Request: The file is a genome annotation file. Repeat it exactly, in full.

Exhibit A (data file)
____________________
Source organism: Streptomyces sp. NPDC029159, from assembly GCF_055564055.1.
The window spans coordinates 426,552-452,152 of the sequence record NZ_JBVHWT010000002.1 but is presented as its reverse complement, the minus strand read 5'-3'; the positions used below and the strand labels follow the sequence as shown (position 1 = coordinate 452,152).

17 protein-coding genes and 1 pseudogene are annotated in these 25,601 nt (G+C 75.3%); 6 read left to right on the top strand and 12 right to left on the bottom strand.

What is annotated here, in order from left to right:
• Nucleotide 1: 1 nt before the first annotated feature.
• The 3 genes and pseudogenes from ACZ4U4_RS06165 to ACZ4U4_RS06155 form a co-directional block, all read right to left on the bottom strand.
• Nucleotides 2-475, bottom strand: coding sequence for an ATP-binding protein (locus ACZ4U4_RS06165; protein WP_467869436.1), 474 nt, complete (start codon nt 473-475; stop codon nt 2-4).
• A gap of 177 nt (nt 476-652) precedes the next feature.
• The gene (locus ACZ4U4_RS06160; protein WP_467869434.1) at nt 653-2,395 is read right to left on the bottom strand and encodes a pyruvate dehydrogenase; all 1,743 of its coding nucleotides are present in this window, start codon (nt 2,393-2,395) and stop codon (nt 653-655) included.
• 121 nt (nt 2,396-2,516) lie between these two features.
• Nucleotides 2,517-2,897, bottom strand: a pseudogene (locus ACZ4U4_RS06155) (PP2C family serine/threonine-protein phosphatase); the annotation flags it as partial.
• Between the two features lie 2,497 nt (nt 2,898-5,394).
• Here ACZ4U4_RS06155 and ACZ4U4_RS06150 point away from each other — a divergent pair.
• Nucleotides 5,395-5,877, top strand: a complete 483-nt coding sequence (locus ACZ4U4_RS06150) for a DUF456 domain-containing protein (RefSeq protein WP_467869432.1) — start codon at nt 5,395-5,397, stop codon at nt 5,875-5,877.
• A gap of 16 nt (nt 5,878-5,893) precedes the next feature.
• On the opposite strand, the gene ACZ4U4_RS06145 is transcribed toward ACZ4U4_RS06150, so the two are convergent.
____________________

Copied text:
Source organism: Streptomyces sp. NPDC029159, from assembly GCF_055564055.1.
The window spans coordinates 426,552-452,152 of the sequence record NZ_JBVHWT010000002.1 but is presented as its reverse complement, the minus strand read 5'-3'; the positions used below and the strand labels follow the sequence as shown (position 1 = coordinate 452,152).

17 protein-coding genes and 1 pseudogene are annotated in these 25,601 nt (G+C 75.3%); 6 read left to right on the top strand and 12 right to left on the bottom strand.

What is annotated here, in order from left to right:
• Nucleotide 1: 1 nt before the first annotated feature.
• The 3 genes and pseudogenes from ACZ4U4_RS06165 to ACZ4U4_RS06155 form a co-directional block, all read right to left on the bottom strand.
• Nucleotides 2-475, bottom strand: coding sequence for an ATP-binding protein (locus ACZ4U4_RS06165; protein WP_467869436.1), 474 nt, complete (start codon nt 473-475; stop codon nt 2-4).
• A gap of 177 nt (nt 476-652) precedes the next feature.
• The gene (locus ACZ4U4_RS06160; protein WP_467869434.1) at nt 653-2,395 is read right to left on the bottom strand and encodes a pyruvate dehydrogenase; all 1,743 of its coding nucleotides are present in this window, start codon (nt 2,393-2,395) and stop codon (nt 653-655) included.
• 121 nt (nt 2,396-2,516) lie between these two features.
• Nucleotides 2,517-2,897, bottom strand: a pseudogene (locus ACZ4U4_RS06155) (PP2C family serine/threonine-protein phosphatase); the annotation flags it as partial.
• Between the two features lie 2,497 nt (nt 2,898-5,394).
• Here ACZ4U4_RS06155 and ACZ4U4_RS06150 point away from each other — a divergent pair.
• Nucleotides 5,395-5,877, top strand: a complete 483-nt coding sequence (locus ACZ4U4_RS06150) for a DUF456 domain-containing protein (RefSeq protein WP_467869432.1) — start codon at nt 5,395-5,397, stop codon at nt 5,875-5,877.
• A gap of 16 nt (nt 5,878-5,893) precedes the next feature.
• On the opposite strand, the gene ACZ4U4_RS06145 is transcribed toward ACZ4U4_RS06150, so the two are convergent.